New Research Targets Medications That Could Help Those Who Suffer From Depression
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Researchers from Texas Tech University Health Sciences Center (TTUHSC) have discovered the FDA approved drug bupropion (Wellbutrin ®, Zyban ®) blocks the function of the serotonin type 3A receptors (5-HT3ARs) and further characterized bupropion's pharmacological effects at these receptors.
“The antidepressant bupropion is a negative allosteric modulator of serotonin type 3A receptors,” was published in the September issue of the journal Neuropharmacology.
These receptors, which are members of the pentameric ligand-gated ion channel (pLGIC) family abundant within and outside the human brain, are implicated in the causation and development of psychiatric disorders such as anxiety and depression as well as schizophrenia, irritable bowel syndrome, addiction and substance abuse and cognitive dysfunction.
More than 30 years ago, researchers discovered that molecular targets for bupropion were certain reuptaketransporters within the brain neuronal networks. Drugs modulating the function of these transporters were considered good for the treatment of depression. Years later in 1999, researchers found bupropion also inhibited nicotinic receptors and thus could help with smoking cessation.
In this recent study, the research team lead by Michaela Jansen, Pharm.D., Ph.D., at the TTUHSC Department of Cell Physiology and Molecular Biophysics, examined the ability of bupropion and its primary metabolite hydroxybupropion to block the function of serotonin type 3A receptors (5-HT3ARs).
“For a long time, the blockade of dopamine and norepinephrine reuptake by the antidepressant bupropion within the hypofunctioning central nervous system monoamine systems has remained one of the pharmacological underpinnings for its therapeutic efficacy,” Akash Pandhare, M.D., Ph.D., first author of the study and researcher at the TTUHSC Department of Cell Physiology and Molecular Biophysics, said. “This study for the first time established the 5-HT3ARs as a hitherto unidentified molecular target of bupropion.”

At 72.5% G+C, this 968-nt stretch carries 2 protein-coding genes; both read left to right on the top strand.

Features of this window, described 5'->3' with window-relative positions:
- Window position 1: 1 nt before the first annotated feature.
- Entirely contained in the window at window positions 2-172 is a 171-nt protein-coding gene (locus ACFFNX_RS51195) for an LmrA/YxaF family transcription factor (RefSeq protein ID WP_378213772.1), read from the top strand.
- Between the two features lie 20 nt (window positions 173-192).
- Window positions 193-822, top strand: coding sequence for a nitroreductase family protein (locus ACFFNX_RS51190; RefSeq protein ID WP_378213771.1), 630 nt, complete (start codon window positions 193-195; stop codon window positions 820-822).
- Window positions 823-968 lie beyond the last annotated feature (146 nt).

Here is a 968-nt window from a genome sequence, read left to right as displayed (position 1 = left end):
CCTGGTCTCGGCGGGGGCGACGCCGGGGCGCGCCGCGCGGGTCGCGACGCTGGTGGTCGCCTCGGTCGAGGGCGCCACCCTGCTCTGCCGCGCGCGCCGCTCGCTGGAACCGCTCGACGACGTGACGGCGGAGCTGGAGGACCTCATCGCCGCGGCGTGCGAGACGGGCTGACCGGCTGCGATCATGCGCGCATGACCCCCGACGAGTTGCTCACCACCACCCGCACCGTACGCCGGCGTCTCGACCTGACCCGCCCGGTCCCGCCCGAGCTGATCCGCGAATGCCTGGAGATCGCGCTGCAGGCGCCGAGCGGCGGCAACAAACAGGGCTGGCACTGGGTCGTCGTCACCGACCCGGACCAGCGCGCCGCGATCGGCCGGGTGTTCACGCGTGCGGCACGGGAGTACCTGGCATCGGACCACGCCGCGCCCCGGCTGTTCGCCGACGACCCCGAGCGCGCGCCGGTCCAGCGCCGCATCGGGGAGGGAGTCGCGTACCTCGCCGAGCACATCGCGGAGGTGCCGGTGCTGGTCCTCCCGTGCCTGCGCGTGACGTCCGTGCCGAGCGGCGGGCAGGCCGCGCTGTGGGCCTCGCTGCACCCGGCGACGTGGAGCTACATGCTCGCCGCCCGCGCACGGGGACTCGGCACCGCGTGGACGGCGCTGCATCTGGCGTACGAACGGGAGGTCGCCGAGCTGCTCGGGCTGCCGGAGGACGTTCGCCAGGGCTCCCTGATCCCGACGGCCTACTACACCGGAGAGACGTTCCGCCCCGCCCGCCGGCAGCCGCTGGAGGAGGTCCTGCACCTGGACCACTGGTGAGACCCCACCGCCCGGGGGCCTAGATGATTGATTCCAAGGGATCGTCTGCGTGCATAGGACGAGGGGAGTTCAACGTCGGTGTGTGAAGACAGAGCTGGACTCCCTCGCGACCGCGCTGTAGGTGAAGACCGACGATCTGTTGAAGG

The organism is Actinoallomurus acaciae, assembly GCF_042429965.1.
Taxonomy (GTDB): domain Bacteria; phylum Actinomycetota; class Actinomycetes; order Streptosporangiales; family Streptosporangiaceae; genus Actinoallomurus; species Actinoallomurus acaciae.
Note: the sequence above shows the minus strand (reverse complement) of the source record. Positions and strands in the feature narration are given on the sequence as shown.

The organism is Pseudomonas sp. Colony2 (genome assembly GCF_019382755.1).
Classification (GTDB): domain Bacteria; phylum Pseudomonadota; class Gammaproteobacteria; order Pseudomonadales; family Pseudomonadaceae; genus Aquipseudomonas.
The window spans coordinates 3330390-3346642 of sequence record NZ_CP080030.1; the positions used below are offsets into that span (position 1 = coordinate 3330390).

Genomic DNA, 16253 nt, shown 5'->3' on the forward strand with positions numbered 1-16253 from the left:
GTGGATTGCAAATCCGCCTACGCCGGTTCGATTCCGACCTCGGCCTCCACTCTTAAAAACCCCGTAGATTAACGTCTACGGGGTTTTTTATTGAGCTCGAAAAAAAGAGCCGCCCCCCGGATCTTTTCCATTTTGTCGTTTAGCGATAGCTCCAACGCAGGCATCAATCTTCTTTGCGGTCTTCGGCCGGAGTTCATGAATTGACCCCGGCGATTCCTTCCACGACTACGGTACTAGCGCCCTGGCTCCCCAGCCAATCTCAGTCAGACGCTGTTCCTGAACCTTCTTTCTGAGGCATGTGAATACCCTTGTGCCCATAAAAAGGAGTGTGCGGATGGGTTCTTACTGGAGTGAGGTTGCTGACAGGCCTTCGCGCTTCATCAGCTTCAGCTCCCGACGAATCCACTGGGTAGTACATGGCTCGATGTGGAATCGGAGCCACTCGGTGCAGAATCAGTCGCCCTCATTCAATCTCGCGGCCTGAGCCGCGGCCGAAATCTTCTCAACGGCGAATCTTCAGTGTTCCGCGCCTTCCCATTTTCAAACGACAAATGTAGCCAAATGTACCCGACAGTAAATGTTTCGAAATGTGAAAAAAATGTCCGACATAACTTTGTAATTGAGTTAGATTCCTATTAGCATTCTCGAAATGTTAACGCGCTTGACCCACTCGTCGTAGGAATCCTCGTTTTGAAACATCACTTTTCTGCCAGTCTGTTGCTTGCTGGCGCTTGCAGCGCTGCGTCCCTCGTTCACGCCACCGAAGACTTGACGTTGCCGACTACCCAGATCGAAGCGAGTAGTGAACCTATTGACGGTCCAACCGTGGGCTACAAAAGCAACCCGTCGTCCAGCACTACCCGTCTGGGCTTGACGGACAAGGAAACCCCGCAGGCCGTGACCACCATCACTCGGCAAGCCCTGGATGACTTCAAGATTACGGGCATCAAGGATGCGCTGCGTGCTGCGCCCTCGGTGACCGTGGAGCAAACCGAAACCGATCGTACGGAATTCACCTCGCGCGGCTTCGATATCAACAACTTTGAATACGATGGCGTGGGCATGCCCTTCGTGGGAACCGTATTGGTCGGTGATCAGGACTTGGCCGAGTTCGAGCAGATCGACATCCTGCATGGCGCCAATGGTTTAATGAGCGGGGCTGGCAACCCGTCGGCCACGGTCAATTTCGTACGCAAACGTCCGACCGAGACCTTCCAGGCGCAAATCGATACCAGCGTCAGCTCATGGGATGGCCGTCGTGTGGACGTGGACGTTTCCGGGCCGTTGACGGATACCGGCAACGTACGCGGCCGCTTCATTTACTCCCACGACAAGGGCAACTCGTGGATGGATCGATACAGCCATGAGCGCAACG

The World Health Organization estimates 350 million people suffer from depression. Many FDA prescription medications cause multiple side effects. Jansen believes these novel findings will bring new hope to those who suffer from depression.
“The research will provide the basis for the development of improved pharmacological interventions for both addiction and depression,” Jansen said.
Jansen’s team’s research demonstrates blockade by bupropion as well as its major metabolite at 5-HT3ARs clinically-relevant concentrations. The research findings of Jansen’s team now will be a part of medical and pharmacy textbooks. The research team included Pandhare, Jansen, Aneesh Satya Pappu, Ph.D., Henrik Wilms, M.D., Ph.D., Michael Paul Blanton, Ph.D. The research was supported in part by a seed grant from the South Plains Foundation and a grant from the National Institute of Neurological Disorders and Stroke of the National Institutes of Health.
“Now when a psychiatrist prescribes this drug, they also will have a better understanding of how it works as an antidepressant,” Pandhare said.
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